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In The Mozart Effect, Don Campbell confirmed for the first time that music has the power to heal not only the soul, but the body as well. The result has been a tidal wave of publicity, extraordinary book sales, and a clamor—especially from parents—for more. Now Don ...
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In The Mozart Effect, Don Campbell confirmed for the first time that music has the power to heal not only the soul, but the body as well. The result has been a tidal wave of publicity, extraordinary book sales, and a clamor—especially from parents—for more. Now Don Campbell gives us a specific program that uses music to enhance life for children through the emotionally grounding, intellectually stimulating, and creativity-enhancing effects of rhythm and tone. In this book, Campbell follows a child's life from pre-birth through age 10, demonstrating ways in which music can be used to carve new neural pathways in the brain of the fetus and infants, stimulate language acquisition, prepare the brain for reading, and much more. The book includes music and movement exercises to stimulate children's minds, music "recipes" for helping children internalize a rhythm of thought and mental organization, and recommendations for reducing stress and maintaining family cohesiveness through music.
Long before the lyrics to "Twinkle Twinkle, Little Star" were written, children across France sang the words you see above to the same tune. Seventeen-year-old Wolfgang Amadeus Mozart must also have been familiar with the song, since he used its melody as a starting point for his playful, ever expanding Variations on Ah! Vous dirai-je, Maman (K. 265). Might the brilliant teenager have chosen this melody to tease his notoriously stern, ambitious father, Leopold, for his taskmaster approach toward raising a son? Given Wolfgang's love of jokes and clever wordplay, it certainly seems likely.
More important, though, Mozart's Variations, now practiced and memorized by intermediate music students around the world, perfectly evoke the way we humans best think and grow creatively. After all, as Mozart might tell us if he were alive today, pleasing, organized melodies such as this one do have great value, particularly for children. Music speaks in a language that children instinctively understand. It draws children (as well as adults) into its orbit, inviting them to match its pitches, incorporate its lyrics, move to its beat, and explore its emotional and harmonic dimensions in all their beauty and depth. Meanwhile, its physical vibrations, organized patterns, engaging rhythms, and subtle variations interact with the mind and body in manifold ways, naturally altering the brain in a manner that one-dimensioned rote learning cannot. Children are happy when they are bouncing, dancing, clapping, and singing with someone they trust and love. Even as music delights and entertains them, it helps mold their mental, emotional, social, and physical development—and gives them the enthusiasm and the skills they need to begin to teach themselves.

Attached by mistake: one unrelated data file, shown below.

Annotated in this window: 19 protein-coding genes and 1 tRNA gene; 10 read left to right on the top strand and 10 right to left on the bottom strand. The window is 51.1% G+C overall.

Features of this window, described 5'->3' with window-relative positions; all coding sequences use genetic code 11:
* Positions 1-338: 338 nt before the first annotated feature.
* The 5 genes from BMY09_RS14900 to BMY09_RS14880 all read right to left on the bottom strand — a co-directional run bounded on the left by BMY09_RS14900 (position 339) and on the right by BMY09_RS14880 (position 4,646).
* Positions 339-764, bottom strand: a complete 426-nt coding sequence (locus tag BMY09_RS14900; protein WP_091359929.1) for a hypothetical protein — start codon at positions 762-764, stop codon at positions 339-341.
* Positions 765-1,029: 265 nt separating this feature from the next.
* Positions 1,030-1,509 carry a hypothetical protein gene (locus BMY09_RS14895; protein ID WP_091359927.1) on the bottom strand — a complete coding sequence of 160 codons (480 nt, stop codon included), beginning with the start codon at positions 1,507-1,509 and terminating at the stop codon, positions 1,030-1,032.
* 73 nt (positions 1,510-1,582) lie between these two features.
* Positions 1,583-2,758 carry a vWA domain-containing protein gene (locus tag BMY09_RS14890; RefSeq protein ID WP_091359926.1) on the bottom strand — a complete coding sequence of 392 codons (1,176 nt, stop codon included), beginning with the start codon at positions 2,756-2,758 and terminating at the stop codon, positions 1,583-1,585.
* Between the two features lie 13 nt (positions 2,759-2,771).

In recent decades, an enormous amount of research has been conducted on the specific ways in which sound, rhythm, and music can improve our lives. The results of the research using Mozart's music have been especially stunning and have given rise to the term the Mozart Effect. I use the phrase to encompass such phenomena as the ability of Mozart's music to temporarily heighten spatial awareness and mtelligence; its power to improve listeners' concentration and speech abilities; its tendency to advance the jump in reading and language skills among children who receive regular music instruction; and the startling increase in SAT scores among students who sing or play an instrument. But the Mozart Effect refers to more than just raising children's test scores. By learning to recognize and consciously implement the Mozart Effect in your child's life, you can:
Now, as one millennium ends and a new one begins, science is confirming the truth behind this age-old intuition. A recent article in Science News tells us that sound in the early universe, in the form of vibrational waves, may have helped orchestrate the striking pattern of galaxy clusters and huge voids we see in the sky today. We know that the moon itself vibrates, essentially "ringing" like a bell in a process known as spherical harmonics, probably in response to a long-ago meteor strike. In a similar fashion, tsunamis are created by the vibrational effects of earthquakes, which cause very small (yet detectable) wave that can grow enormously high. Music is simply a special case of this kind of vibration—a wave of energy that transfers some its power to us.
<%=fontsmall%>From The Mozart Effect for Children, Chapter 1, © 2000 by Don Campbell<%=xfontsmall%>
Posted January 23, 2001